The second part of the volume is devoted to findings from interviews with children left in El Salvador. Loneliness, feelings of abandonment, sadness and psychological problems are just some of the emotions found in the children’s stories. At the same time, Abrego claims that those feelings are difficult to measure because of aspects specific to the individual and subjectivity. In her interviews, she focused on the words which children use to describe their situation. She attempts to identify the role played by long-time separation between parents and their children in the various kinds of consequences found across transnational families.

Abrego’s conclusions are directly linked to her interview data. In seeking to discover what parents and children thought about labour migration to the USA after some time spent apart, she asked a provocative question: ‘Is family separation worth it?’.

Children and their parents whose financial situation changed positively thanks to hard work in the USA are willing to say that separation is a fair price to pay for their new prospects in life. Families where limited change occurred take a different view. The most complex problems are to be found in those families where long-term separation has created psychological and physical problems. This question shows how hard it is to analyse Salvadoran transnational families.

Abrego’s book fully answers the question of how those families function during a period of separation and why the decisions they make change their life chances.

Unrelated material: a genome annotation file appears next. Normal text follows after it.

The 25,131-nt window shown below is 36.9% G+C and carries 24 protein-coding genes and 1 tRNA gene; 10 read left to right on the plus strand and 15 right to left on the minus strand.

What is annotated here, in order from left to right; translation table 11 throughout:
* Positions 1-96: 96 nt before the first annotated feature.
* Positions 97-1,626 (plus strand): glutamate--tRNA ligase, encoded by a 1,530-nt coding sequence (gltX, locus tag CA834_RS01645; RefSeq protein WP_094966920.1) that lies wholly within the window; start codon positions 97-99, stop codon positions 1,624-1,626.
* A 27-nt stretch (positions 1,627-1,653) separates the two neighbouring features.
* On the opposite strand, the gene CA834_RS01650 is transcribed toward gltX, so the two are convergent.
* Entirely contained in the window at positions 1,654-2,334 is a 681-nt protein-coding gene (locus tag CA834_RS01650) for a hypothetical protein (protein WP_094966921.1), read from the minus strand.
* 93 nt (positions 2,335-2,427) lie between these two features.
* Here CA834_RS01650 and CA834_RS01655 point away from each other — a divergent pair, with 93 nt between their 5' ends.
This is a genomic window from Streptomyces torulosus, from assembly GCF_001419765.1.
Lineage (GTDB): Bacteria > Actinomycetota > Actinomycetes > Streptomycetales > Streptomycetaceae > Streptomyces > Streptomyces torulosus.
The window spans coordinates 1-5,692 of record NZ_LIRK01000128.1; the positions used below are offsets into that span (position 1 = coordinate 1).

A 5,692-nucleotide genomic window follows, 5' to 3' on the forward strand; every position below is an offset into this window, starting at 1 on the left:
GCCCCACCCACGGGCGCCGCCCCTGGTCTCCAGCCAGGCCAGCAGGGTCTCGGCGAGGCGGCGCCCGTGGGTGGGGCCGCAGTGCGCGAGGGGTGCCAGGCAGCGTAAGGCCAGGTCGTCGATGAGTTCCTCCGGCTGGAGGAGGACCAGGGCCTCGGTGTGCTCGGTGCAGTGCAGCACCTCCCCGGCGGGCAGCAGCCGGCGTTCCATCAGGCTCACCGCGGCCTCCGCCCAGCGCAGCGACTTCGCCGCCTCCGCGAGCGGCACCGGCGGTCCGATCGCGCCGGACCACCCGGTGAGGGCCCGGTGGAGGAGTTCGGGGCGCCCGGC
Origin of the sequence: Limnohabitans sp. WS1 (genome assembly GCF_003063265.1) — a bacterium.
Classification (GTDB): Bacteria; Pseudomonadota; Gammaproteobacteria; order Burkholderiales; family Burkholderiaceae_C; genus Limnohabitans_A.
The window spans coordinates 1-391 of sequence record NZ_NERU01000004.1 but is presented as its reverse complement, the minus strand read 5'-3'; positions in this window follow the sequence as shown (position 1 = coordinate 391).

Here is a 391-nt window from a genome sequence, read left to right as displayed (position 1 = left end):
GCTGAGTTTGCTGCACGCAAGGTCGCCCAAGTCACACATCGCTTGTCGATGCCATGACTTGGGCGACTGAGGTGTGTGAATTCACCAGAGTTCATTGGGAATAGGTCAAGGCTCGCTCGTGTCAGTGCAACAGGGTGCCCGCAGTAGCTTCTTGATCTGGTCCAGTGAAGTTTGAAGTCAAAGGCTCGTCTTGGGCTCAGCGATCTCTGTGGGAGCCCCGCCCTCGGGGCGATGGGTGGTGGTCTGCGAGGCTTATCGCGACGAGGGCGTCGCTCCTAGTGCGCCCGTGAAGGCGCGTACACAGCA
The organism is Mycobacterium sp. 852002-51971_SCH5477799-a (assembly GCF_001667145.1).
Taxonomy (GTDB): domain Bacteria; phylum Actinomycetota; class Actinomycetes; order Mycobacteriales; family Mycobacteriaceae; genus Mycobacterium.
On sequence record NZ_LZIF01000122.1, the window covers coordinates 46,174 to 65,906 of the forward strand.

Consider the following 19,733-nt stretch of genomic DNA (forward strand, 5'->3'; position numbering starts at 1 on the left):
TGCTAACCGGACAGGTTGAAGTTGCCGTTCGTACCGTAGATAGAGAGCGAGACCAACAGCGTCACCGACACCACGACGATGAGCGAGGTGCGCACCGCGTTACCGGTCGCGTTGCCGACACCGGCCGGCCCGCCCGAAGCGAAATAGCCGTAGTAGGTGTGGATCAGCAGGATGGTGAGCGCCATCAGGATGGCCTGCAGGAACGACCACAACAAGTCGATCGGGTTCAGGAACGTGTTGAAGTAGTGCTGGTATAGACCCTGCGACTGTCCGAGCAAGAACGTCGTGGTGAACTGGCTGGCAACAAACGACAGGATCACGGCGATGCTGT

Finally, Abrego asks why these families need to make so many sacrifices and why they have to experience separation across national borders. She points to global problem of ‘limited economics [sic] opportunities (…) [that] drive parents to opt for migration as their last hope – despite the financial, physical and emotional risks’ (p. 196). She emphasises that restrictive immigration policies can make people’s lives unbearable, especially because of the limited opportunity for family reunification.

Abrego opens a debate in American society by asking: ‘Are we comfortable being a country that legally enables human rights abuses of migrants? What are we willing to do to stop the sacrificing of those [Salvadoran] families?’ (p. 196).

Leisy J. Abrego’s Sacrificing Families. Navigating Laws, Labor, and Love Across Borders will be of particular interest toresearchers interested in compelling portrayals of transnational families and the issues they face in the twenty-first century.

Katarzyna Żółty
Jagiellonian University